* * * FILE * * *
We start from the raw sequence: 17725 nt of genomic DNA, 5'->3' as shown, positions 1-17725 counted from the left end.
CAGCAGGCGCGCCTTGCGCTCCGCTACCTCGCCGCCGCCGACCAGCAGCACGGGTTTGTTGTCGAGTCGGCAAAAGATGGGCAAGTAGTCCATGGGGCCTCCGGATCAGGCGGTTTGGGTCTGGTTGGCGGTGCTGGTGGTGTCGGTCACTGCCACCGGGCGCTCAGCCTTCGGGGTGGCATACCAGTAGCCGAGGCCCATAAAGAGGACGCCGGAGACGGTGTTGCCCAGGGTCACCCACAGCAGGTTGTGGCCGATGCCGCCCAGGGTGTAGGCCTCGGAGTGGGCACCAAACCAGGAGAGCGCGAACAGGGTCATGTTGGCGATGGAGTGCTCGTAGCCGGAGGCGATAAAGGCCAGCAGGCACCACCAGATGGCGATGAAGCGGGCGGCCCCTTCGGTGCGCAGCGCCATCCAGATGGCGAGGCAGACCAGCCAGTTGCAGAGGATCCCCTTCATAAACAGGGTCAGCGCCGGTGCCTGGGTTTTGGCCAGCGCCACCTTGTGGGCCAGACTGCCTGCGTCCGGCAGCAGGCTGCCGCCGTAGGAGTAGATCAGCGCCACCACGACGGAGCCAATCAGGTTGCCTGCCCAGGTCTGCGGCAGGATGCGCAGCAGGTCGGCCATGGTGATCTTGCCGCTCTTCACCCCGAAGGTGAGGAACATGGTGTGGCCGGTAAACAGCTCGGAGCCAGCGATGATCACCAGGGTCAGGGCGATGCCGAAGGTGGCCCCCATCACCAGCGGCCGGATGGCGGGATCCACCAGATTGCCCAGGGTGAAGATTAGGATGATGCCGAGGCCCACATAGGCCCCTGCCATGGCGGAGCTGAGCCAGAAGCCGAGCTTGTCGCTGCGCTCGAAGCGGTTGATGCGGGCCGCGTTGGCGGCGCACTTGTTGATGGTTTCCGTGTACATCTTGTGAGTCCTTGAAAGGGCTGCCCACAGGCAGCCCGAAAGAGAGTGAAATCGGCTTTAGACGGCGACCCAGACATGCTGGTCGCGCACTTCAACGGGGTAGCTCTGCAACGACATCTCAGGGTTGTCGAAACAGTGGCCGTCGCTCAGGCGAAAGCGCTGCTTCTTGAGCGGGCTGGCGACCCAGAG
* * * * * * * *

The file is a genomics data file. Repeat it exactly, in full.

We start from the raw sequence: 17725 nt of genomic DNA, 5'->3' as shown, positions 1-17725 counted from the left end.
CAGCAGGCGCGCCTTGCGCTCCGCTACCTCGCCGCCGCCGACCAGCAGCACGGGTTTGTTGTCGAGTCGGCAAAAGATGGGCAAGTAGTCCATGGGGCCTCCGGATCAGGCGGTTTGGGTCTGGTTGGCGGTGCTGGTGGTGTCGGTCACTGCCACCGGGCGCTCAGCCTTCGGGGTGGCATACCAGTAGCCGAGGCCCATAAAGAGGACGCCGGAGACGGTGTTGCCCAGGGTCACCCACAGCAGGTTGTGGCCGATGCCGCCCAGGGTGTAGGCCTCGGAGTGGGCACCAAACCAGGAGAGCGCGAACAGGGTCATGTTGGCGATGGAGTGCTCGTAGCCGGAGGCGATAAAGGCCAGCAGGCACCACCAGATGGCGATGAAGCGGGCGGCCCCTTCGGTGCGCAGCGCCATCCAGATGGCGAGGCAGACCAGCCAGTTGCAGAGGATCCCCTTCATAAACAGGGTCAGCGCCGGTGCCTGGGTTTTGGCCAGCGCCACCTTGTGGGCCAGACTGCCTGCGTCCGGCAGCAGGCTGCCGCCGTAGGAGTAGATCAGCGCCACCACGACGGAGCCAATCAGGTTGCCTGCCCAGGTCTGCGGCAGGATGCGCAGCAGGTCGGCCATGGTGATCTTGCCGCTCTTCACCCCGAAGGTGAGGAACATGGTGTGGCCGGTAAACAGCTCGGAGCCAGCGATGATCACCAGGGTCAGGGCGATGCCGAAGGTGGCCCCCATCACCAGCGGCCGGATGGCGGGATCCACCAGATTGCCCAGGGTGAAGATTAGGATGATGCCGAGGCCCACATAGGCCCCTGCCATGGCGGAGCTGAGCCAGAAGCCGAGCTTGTCGCTGCGCTCGAAGCGGTTGATGCGGGCCGCGTTGGCGGCGCACTTGTTGATGGTTTCCGTGTACATCTTGTGAGTCCTTGAAAGGGCTGCCCACAGGCAGCCCGAAAGAGAGTGAAATCGGCTTTAGACGGCGACCCAGACATGCTGGTCGCGCACTTCAACGGGGTAGCTCTGCAACGACATCTCAGGGTTGTCGAAACAGTGGCCGTCGCTCAGGCGAAAGCGCTGCTTCTTGAGCGGGCTGGCGACCCAGAG